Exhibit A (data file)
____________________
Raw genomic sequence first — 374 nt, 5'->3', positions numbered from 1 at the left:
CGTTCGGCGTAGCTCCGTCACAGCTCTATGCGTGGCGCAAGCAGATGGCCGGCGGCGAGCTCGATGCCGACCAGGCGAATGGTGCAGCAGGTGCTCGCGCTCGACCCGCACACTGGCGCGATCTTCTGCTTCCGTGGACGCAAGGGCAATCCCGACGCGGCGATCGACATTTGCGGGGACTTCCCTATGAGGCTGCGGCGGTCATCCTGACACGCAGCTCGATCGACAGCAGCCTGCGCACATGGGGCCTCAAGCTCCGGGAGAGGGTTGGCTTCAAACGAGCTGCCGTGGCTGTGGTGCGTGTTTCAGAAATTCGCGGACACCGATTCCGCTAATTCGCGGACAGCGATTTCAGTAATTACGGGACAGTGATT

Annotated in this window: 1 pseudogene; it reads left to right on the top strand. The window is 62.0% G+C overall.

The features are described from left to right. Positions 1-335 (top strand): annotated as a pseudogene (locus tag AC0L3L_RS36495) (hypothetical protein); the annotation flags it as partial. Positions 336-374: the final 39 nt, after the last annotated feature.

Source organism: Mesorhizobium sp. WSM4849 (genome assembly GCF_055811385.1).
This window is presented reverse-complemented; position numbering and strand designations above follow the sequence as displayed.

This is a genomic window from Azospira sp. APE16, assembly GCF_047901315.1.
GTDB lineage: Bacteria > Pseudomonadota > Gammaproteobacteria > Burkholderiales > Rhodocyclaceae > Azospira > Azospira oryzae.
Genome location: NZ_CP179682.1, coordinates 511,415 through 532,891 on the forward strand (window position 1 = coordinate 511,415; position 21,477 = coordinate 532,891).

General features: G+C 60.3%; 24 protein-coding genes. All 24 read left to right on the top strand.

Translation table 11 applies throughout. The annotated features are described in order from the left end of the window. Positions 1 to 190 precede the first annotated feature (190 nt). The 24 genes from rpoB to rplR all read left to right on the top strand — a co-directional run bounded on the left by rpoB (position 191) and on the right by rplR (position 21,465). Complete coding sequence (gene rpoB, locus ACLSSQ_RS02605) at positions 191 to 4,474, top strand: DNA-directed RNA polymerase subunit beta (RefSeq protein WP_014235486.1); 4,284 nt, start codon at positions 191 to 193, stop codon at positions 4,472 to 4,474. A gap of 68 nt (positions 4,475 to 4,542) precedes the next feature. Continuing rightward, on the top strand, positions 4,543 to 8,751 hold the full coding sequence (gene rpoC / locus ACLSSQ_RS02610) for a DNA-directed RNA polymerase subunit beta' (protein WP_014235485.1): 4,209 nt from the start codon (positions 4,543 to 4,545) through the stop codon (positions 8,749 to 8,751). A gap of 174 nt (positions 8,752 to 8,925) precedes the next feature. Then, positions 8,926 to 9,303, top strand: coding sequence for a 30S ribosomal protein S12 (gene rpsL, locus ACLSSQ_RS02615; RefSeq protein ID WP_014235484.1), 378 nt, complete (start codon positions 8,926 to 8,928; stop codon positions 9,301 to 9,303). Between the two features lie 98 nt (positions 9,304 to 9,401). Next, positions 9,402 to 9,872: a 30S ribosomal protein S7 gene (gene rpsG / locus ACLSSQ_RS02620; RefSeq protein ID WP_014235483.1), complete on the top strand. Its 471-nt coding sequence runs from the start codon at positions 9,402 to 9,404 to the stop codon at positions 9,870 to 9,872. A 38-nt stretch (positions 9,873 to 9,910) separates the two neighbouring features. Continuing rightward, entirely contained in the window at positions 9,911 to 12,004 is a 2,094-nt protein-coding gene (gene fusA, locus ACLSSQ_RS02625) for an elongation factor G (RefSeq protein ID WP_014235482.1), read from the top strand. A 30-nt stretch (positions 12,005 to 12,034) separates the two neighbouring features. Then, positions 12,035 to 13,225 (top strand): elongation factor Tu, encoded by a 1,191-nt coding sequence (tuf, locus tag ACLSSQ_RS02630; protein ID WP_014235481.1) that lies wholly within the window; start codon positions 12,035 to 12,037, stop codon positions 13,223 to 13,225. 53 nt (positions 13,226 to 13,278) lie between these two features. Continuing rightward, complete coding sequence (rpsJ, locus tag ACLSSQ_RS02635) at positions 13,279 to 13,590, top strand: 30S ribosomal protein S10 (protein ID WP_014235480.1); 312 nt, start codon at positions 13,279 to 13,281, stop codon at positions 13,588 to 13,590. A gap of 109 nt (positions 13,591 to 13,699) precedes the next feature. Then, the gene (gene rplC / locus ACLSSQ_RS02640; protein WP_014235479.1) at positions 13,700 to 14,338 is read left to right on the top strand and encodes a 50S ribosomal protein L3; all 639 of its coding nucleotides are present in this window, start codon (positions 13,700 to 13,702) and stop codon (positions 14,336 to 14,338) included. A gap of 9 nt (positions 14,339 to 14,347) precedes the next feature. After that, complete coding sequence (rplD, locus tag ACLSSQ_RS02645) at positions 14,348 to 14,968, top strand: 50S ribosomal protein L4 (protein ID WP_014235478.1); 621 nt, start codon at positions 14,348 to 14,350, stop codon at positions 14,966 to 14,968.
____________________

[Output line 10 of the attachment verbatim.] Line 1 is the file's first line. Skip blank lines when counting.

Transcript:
General features: G+C 60.3%; 24 protein-coding genes. All 24 read left to right on the top strand.